M.OH.K is an association of two textile artists, Odina Keim and Helga Matos, who met as fellow teachers at the Winchester School of Art at the University of Southampton in England. Each season they bring to SPINEXPO an intellectual understanding of our trends, with a considered and thoughtful interpretation. For Icelandic Fairytale they traveled to Iceland and were able to be directly inspired by the landscapes, which spoke to them of storytelling, contrasting surfaces, movement, peace and coolness. Here we take a look at the interactive book they made for the exhibit and see how the images they took on their trip influenced their creative process and inspired their artistic textiles
Odina Keim is a textile designer who is also a Teaching Fellow in Knitwear for Fashion within Winchester School of Art at the University of Southampton. Odina graduated from Winchester School of Art in 2001 in knitwear, specialising in fine gauge, intricate CAD fabrics used for lingerie. Since then she has worked for knitwear swatch companies as well as creating one-of-a-kind swatches for the trend forum at SPINEXPO, whilst maintaining a loyal connection with Winchester School of Art. She is a trained CAD knit and Shima Seiki programming specialist and is experienced in fabric construction and pattern development. Odina also manages and operates the three industrial Shima Seiki machines in the knitwear area at Winchester, in addition to organising the special projects between SPINEXPO and her textile students at Winchester.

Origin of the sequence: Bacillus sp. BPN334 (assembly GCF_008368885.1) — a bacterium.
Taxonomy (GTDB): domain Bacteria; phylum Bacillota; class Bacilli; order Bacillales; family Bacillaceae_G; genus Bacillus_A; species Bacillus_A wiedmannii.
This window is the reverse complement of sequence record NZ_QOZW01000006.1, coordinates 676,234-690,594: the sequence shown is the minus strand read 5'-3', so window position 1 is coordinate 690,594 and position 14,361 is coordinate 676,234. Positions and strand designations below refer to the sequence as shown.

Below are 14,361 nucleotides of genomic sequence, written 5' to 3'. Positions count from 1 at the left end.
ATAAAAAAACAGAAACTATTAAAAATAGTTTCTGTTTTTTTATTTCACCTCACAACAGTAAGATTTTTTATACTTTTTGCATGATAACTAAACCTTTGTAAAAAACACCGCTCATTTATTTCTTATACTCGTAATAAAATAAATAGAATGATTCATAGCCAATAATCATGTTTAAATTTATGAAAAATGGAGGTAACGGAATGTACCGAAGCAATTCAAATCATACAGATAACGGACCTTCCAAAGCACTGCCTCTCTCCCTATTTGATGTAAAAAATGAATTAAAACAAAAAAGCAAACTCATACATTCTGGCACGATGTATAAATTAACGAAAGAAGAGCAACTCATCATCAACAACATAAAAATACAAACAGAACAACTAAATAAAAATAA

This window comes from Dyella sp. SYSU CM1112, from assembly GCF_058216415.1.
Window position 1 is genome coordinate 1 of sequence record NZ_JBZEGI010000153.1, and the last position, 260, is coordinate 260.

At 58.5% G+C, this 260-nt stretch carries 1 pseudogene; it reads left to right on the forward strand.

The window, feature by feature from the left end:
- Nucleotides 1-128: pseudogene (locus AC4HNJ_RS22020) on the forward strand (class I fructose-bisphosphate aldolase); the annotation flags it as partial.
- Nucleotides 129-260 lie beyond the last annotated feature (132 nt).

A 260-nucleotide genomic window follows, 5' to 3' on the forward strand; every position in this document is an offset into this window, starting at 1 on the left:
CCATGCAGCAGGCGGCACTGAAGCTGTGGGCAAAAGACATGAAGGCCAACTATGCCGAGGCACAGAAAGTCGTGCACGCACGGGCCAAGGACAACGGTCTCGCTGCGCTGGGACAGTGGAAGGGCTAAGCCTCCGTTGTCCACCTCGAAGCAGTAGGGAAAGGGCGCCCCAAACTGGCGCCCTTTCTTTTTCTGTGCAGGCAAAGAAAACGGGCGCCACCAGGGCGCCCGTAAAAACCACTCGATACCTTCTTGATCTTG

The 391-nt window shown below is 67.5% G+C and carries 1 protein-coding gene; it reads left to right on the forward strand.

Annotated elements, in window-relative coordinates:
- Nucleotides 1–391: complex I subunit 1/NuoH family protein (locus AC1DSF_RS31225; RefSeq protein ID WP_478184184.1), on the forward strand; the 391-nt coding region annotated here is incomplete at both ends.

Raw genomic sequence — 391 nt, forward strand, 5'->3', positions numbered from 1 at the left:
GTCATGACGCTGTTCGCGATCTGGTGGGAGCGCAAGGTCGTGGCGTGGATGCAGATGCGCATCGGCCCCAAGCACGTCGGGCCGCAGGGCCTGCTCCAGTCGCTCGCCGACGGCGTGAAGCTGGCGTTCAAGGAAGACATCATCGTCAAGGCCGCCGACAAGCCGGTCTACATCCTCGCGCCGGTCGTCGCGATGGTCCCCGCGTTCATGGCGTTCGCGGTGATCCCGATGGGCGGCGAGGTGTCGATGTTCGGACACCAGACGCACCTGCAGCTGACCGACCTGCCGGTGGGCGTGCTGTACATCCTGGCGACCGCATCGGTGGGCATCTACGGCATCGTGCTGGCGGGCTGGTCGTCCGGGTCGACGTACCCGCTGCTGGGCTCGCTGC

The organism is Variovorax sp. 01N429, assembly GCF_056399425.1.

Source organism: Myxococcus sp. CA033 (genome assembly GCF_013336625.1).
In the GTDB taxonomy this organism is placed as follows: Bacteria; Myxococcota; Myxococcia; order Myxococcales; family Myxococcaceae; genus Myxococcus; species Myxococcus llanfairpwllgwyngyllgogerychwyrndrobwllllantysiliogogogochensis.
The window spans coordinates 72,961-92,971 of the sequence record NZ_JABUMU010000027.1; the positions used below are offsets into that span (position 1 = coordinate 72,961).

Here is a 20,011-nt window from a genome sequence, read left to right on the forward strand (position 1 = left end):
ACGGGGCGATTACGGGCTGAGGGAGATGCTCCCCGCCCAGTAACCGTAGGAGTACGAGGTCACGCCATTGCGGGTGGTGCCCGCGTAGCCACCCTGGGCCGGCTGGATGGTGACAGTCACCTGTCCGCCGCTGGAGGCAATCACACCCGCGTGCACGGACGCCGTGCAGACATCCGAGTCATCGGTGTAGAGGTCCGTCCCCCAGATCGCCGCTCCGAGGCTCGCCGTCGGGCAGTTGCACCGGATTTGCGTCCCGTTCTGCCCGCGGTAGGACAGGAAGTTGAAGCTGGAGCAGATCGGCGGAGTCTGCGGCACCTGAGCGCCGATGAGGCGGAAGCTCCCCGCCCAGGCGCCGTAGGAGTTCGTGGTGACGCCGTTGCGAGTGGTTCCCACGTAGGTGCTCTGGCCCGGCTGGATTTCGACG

Helga Matos is a woven textile designer who has recently joined the Electronic and Computer Science research department at the University of Southampton in England as a Technical Specialist. Although most of her previous work has been focused on creative projects, her interest in technical textiles has always been part of her personal research. Helga is currently working on two EPSRC (Engineering and Physical Sciences Research Council) funded projects. The first one, the FETT (Functional Electronic TexTiles) project where she explores different ways of integrating electronics into woven fabrics. The second, a Fellowship project working in a team lead by Dr. Kai Yang, developing e-textiles that could help relieve the pain of people living with arthritis. The creative and technical sides of her current work are no doubt contrasting, however the core of both rely on the ancient process of making fabric - weaving.